Never too young to code - here’s how you can start
By Lela S.
How it works, as he explained it to me, is that the boy moves up and down randomly. You have to move the dog around with the up, down, left, and right arrow keys to reach the cat. If you hit the boy, you have to restart at the starting position. It’s a pretty cool idea for a game that seems relatively easy to code… but is it? Here’s the amount of effort it took to create this program:
I KNOW, RIGHT? Here’s another one of the programs that he’s created:
Using a bit of math, he manages to calculate your age in hours from your age in years. He states that it’s not the most accurate; nevertheless, his program is actually pretty impressive. These kinds of programs are the types of programs I used to write when I was first starting my coding journey on Scratch when I was five. Seven years later, I’m coming dangerously close to release not one, but TWO APPS on the Apple App store. And if you think you’re too young for this, we here are living proof that you are wrong. Here’s how you can start.
There are multiple videos, websites and tutorials that you can easily get lost in when searching up the term “coding”. The first site that I swam into is a pretty easy option that’s great for getting you started: SCRATCH. Without confusing lines of code and instead colorful drag-and-drop blocks, it’s perfect for aspiring coders.. However, don’t confuse it with ScratchJr: that app has very limited options and I would not recommend it to anyone, not even younger coders. You can choose to publish projects or leave them private; that’s all up to you. There is a are like and comment features for feedback, as well as studios where you can collaborate and discuss projects with your fellow coders. Both me and Tay have been using it for a while now, though I’ve gone on a hiatus as I’ve chosen to pursue different programming languages. You can follow me here and Tay here or here.
When I was seven, nearing the end of third grade, my mom ran into a high school teacher, who I won’t name here, but who I’m genuinely grateful for. She taught me the basics of a universal coding language, Python, and signed me up for a course along with a few other of her high school students. It’s my favorite programming language because of its simplicity and its efficiency. It’s easy to use, plus it’s not confusing at all (there is NO WAY you can get lost unless it’s in your own code). I won’t cover fully how to download Python here, but you can find how to download it on the Python website. As for learning the language itself, I used to use CodeHS until my free trial expired until I decided to stop using it and pursue other tutorial options. I’m currently experimenting with Pygame and coding from prompts WITHOUT a tutorial (fyi: coding prompts are amazing and make you think).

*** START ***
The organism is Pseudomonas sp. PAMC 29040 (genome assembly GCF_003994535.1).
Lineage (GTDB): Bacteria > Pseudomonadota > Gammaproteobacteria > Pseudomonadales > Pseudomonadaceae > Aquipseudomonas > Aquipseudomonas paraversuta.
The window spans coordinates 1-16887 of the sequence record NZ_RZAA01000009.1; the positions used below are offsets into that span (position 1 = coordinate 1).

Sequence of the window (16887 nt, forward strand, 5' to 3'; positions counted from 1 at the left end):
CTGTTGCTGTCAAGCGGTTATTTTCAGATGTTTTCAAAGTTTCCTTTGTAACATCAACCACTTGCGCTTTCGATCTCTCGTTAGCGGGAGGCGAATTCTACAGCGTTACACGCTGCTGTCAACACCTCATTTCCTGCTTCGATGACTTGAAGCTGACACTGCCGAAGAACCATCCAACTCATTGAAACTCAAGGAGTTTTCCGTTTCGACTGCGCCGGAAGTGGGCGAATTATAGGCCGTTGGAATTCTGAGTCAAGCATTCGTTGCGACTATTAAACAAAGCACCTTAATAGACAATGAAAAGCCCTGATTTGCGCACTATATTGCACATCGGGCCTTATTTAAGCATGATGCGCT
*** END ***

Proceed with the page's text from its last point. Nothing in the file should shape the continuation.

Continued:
Let’s face it, most of the apps that you use are on a mobile device. To code one, the easiest option for an Apple device is to use Xcode. Yes, it’s paid, and a little confusing, but it can get you far. I like it because there are a lot of options for coding an app, even though it is a pain to set up. I would recommend it if you’re an intermediate or advanced coder and are looking to publish your own app on the App Store (FYI, if your app gets rejected, don’t stress about it, the CLN app got rejected twice before we decided to scrap it and remodel it). You can download it on a Mac, MacBook, or any Apple desktop/laptop device. Various helpful tutorials can be found at the website Code With Chris, the website that I’ve been subscribed to and have been eagerly following for the past two years or so.
There’s also Java, a very advanced programming language that I haven’t dove into yet, but am planning to soon. It’s the language that multiple games are made of, including my favorite one, MINECRAFT! Yep, that’s right, Minecraft was made on Java. If you’re an advanced programmer (that is, more advanced than me but haven’t learned Java yet), you should definitely try it as soon as you can.